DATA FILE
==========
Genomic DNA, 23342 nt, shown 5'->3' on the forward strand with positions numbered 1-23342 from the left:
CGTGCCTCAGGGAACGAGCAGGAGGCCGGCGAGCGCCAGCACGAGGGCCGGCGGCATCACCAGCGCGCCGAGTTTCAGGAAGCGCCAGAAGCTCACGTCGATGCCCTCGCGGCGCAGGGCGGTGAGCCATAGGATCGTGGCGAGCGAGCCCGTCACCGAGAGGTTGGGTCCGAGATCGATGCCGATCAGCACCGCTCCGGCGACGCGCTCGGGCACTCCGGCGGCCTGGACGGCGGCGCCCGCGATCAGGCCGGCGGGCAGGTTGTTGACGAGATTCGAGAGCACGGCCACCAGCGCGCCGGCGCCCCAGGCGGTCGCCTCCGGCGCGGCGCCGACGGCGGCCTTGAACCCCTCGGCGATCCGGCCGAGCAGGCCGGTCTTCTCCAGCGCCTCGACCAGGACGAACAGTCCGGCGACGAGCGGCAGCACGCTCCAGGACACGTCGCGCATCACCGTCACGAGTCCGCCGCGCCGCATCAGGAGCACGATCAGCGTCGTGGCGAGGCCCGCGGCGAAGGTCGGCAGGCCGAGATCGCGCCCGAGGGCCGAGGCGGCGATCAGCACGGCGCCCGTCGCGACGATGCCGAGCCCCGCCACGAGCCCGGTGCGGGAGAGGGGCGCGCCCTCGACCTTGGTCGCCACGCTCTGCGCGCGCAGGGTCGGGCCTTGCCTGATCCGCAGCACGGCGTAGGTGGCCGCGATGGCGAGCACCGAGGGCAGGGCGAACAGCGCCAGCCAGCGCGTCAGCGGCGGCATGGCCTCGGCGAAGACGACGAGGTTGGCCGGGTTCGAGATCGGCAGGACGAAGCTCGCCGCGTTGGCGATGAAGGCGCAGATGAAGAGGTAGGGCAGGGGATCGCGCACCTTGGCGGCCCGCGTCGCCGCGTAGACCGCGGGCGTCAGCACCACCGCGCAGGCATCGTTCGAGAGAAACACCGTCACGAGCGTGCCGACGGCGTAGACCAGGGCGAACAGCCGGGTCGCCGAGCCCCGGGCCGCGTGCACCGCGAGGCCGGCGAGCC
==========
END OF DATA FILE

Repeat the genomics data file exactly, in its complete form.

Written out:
Genomic DNA, 23342 nt, shown 5'->3' on the forward strand with positions numbered 1-23342 from the left:
CGTGCCTCAGGGAACGAGCAGGAGGCCGGCGAGCGCCAGCACGAGGGCCGGCGGCATCACCAGCGCGCCGAGTTTCAGGAAGCGCCAGAAGCTCACGTCGATGCCCTCGCGGCGCAGGGCGGTGAGCCATAGGATCGTGGCGAGCGAGCCCGTCACCGAGAGGTTGGGTCCGAGATCGATGCCGATCAGCACCGCTCCGGCGACGCGCTCGGGCACTCCGGCGGCCTGGACGGCGGCGCCCGCGATCAGGCCGGCGGGCAGGTTGTTGACGAGATTCGAGAGCACGGCCACCAGCGCGCCGGCGCCCCAGGCGGTCGCCTCCGGCGCGGCGCCGACGGCGGCCTTGAACCCCTCGGCGATCCGGCCGAGCAGGCCGGTCTTCTCCAGCGCCTCGACCAGGACGAACAGTCCGGCGACGAGCGGCAGCACGCTCCAGGACACGTCGCGCATCACCGTCACGAGTCCGCCGCGCCGCATCAGGAGCACGATCAGCGTCGTGGCGAGGCCCGCGGCGAAGGTCGGCAGGCCGAGATCGCGCCCGAGGGCCGAGGCGGCGATCAGCACGGCGCCCGTCGCGACGATGCCGAGCCCCGCCACGAGCCCGGTGCGGGAGAGGGGCGCGCCCTCGACCTTGGTCGCCACGCTCTGCGCGCGCAGGGTCGGGCCTTGCCTGATCCGCAGCACGGCGTAGGTGGCCGCGATGGCGAGCACCGAGGGCAGGGCGAACAGCGCCAGCCAGCGCGTCAGCGGCGGCATGGCCTCGGCGAAGACGACGAGGTTGGCCGGGTTCGAGATCGGCAGGACGAAGCTCGCCGCGTTGGCGATGAAGGCGCAGATGAAGAGGTAGGGCAGGGGATCGCGCACCTTGGCGGCCCGCGTCGCCGCGTAGACCGCGGGCGTCAGCACCACCGCGCAGGCATCGTTCGAGAGAAACACCGTCACGAGCGTGCCGACGGCGTAGACCAGGGCGAACAGCCGGGTCGCCGAGCCCCGGGCCGCGTGCACCGCGAGGCCGGCGAGCC